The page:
Is Kayaking Dangerous?
It is noticed that people, especially beginners, tend to have many safety-related misconceptions about kayaking. Some don’t give potential risks a second thought. And on the flip side, some will freak out about things that aren’t even real, actual threats. Kayaking carries some inherent risks which can be minimized to a certain extent by proper planning and following guidelines. This article is not meant to scare you, but rather to encourage you to think things through, plan your routes, follow the safety rules, and make informed decisions when out on the water.
Risks Associated With Kayaking
It’s one of the most obvious dangers of kayaking, even more so if you’re paddling in deep waters alone and unprepared, or you’re not a good swimmer. Knowing how to swim can be an advantage, but it’s far from an essential requirement. As long as you don’t have a fear of water, that is. Strong swimmers aren’t immune to drowning, anyway. Drowning prevention begins with a correctly-fitted life vest, capsize drills and self-rescue training, and knowing how to cope with fear and regain control in a potentially life-threatening scenario.
Hypothermia & Cold Water Shock
Cold water never seems that bad from the comforts of your kayak, but that’s the thing - it preys on the careless and the unsuspecting. Sudden immersion in dangerously cold waters - a water temperature of 60 degrees Fahrenheit and below can quickly render you incapable of moving or controlling your breathing. The first minute of exposure when cold water shock kicks in - is the worst, setting the stage for hypothermia. Cold shock feels like something’s ripping the air from your chest, paralyzing your muscles, and inducing vertigo and disorientation.
As core body temperature continues to drop, loss of swimming ability, confusion, exhaustion, and unconsciousness set in and can lead to a fatal outcome. Wear appropriate clothing, a wetsuit or a dry suit coupled with a PFD, pack a change of clothes, and paddle in a group; better safe than sorry.
Getting Lost (Especially At Sea)
Open waters, although mesmerizing, can be a dangerous place for a kayaker. There are no landmarks, it’s hard to maintain a sense of direction, and you often don’t realize how far you’ve paddled. You’d be surprised how fast you can move and how much distance you can cover in a touring kayak - and barely notice it.
You’re lost at sea and don’t have the slightest clue how to go back. It’s an easily preventable kayak danger, though: When sea kayaking, paddle in a group whenever you’re hitting the open ocean. If you’re set on paddling solo, stay in sight of the shore, keep track of time and distance, and use GPS or kayak compass for navigation.
Weirs & Low-Head Dams
The paddling community refers to low-head dams as very dangerous. It is one of those dangers of kayaking that could easily cost you your life. These man-made contraptions were built to help control river levels. They’re often unmarked, hard to spot in time, filled with debris, and impossible to escape due to the destructive hydraulic forces that keep dragging you underwater. Worse yet, the boil’s washing-machine-like turbulence often renders PFDs useless.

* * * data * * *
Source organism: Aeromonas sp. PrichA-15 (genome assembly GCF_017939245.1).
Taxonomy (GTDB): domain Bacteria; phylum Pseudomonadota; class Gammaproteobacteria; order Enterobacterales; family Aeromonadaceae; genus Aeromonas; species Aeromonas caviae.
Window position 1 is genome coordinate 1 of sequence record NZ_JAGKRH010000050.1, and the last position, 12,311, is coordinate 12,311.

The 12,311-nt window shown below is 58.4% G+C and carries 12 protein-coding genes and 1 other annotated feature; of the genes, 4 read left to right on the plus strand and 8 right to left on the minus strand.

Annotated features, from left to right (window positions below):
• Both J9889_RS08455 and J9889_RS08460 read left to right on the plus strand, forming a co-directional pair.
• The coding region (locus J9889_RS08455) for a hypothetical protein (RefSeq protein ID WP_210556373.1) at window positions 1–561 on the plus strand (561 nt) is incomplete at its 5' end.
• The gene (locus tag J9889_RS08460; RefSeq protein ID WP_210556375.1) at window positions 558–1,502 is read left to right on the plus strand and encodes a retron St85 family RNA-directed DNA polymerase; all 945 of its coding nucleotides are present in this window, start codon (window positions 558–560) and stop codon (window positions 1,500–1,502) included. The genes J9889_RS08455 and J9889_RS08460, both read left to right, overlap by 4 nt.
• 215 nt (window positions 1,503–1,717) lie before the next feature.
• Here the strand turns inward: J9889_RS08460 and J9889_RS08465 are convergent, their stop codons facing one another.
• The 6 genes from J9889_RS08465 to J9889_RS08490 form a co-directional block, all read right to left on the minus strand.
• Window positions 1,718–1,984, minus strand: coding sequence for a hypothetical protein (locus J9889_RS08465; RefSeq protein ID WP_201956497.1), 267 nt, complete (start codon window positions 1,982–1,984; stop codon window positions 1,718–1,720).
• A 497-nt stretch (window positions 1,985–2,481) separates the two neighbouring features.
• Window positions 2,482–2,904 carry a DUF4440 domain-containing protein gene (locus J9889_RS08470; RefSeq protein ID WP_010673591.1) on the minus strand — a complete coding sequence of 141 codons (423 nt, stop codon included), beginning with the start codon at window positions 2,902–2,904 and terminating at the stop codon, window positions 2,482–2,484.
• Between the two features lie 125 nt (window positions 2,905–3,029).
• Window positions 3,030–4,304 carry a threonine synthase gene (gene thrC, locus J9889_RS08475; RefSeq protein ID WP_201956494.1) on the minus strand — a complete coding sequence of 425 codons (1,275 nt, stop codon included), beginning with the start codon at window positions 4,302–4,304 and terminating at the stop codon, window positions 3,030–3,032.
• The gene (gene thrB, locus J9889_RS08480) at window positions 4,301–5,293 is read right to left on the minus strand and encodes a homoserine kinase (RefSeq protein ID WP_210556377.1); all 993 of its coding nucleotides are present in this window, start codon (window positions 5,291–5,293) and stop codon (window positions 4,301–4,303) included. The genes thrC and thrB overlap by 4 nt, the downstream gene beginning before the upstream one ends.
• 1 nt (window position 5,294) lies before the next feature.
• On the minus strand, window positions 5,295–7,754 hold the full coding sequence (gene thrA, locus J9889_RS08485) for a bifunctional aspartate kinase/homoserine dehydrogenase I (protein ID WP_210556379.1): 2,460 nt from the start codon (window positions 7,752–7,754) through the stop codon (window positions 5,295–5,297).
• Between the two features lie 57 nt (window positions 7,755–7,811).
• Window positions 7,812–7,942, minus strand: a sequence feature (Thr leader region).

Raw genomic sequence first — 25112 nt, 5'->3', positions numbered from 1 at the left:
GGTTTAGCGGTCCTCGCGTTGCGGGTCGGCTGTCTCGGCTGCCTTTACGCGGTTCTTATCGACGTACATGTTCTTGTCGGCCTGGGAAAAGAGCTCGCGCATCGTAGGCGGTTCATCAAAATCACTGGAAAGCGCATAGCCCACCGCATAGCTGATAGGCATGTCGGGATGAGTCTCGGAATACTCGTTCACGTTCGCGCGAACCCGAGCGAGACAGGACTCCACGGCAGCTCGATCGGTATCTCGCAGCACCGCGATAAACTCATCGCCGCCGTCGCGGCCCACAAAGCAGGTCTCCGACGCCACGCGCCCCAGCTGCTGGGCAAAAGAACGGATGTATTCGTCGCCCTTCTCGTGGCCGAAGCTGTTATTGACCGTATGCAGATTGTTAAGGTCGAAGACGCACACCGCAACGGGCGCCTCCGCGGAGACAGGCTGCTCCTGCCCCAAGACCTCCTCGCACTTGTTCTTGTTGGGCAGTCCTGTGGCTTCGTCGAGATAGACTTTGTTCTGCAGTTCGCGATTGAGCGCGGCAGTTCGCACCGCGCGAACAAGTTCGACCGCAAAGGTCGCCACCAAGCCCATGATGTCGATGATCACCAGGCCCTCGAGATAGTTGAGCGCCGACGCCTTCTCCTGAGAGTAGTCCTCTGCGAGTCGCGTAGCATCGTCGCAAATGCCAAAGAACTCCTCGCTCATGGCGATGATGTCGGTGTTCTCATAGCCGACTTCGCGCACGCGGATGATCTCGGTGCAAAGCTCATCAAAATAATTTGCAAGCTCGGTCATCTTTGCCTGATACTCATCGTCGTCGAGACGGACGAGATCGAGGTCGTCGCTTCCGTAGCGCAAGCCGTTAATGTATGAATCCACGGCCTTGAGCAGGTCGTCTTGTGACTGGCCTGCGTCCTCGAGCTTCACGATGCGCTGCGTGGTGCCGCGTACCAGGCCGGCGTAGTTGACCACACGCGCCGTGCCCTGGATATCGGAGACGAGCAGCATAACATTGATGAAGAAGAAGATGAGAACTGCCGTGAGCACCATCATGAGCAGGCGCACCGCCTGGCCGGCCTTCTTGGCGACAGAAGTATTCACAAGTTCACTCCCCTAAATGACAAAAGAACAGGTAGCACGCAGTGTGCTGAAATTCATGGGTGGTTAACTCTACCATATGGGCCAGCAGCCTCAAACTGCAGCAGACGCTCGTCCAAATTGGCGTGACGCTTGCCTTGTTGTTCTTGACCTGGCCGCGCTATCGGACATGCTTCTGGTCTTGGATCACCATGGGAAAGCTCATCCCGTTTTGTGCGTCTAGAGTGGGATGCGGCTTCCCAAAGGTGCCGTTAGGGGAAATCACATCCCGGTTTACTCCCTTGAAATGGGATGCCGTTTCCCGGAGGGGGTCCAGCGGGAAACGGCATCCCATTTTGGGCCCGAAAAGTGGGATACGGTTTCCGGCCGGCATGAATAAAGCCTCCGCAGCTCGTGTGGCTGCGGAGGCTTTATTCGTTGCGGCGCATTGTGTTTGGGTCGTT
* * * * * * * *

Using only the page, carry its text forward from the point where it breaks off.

Over Stepping Your Ability
Recognizing you bit off more than you can chew a little too late is another notable kayak danger. Overstepping your abilities in a fit of overconfidence and choosing a paddling environment that’s beyond your skill level can be dangerous. Whether you’re a beginner or a seasoned kayaker, remember: The route you’ve chosen to paddle should always match your skill level. Talk with local paddlers, do your research, check out our interactive map of local kayaking locations, identify potential hazards, check water and air temperature, winds, currents, and tides; anything can help you assess the situation. Don’t mistake luck for expertise. Be realistic about what you can and cannot accomplish as a kayaker. If you’re a beginner paddler, keep to slow moving and calm waters for your first time, such as lake kayaking. Leave the class V rapids for another day.
Adverse Weather Conditions & Sun Exposure
Kayaks give you a beautiful, up close and personal view of the environment but don’t provide much protection from the weather. Kayaks and storms - thunder, lightning, high winds, and heavy rain are a horrible combo. Poor visibility, sudden temperature drops, the chance of getting struck by lightning, winds that toss your kayak around - things can get bad fast.
Double check the weather forecast, keep an eye on the sky, and take action as soon as the weather starts to change. Too much sun can be every bit as dangerous, putting you at risk of heatstroke, dehydration, and heat exhaustion. Drink water, lots of it. Wear a sun hat and light-colored clothes, and lather yourself in sunscreen.
Most, if not all of the dangers of kayaking are somehow related to capsizing. Pretty much any potentially deadly kayaking situations will involve flipping the kayak over and, worst-case scenario, getting trapped under it. It’s not uncommon to go from a relaxing paddle to fighting for your life in seconds. My number one safety advice besides wearing your PFD and learning how to perform a self rescue is to stay calm. Panicking makes things worse, causing you to forget everything you know about - well, anything. You’re on the water, left at the mercy of waves, rip currents, changing tides, and the elements, putting all your trust in that plastic kayak of yours.
Again, kayaking carries some inherent risks which can be minimized to a certain extent by proper planning and following guidelines. Think things through, plan your routes, follow the safety rules, and make informed decisions when out on the water. Go out on there and have fun!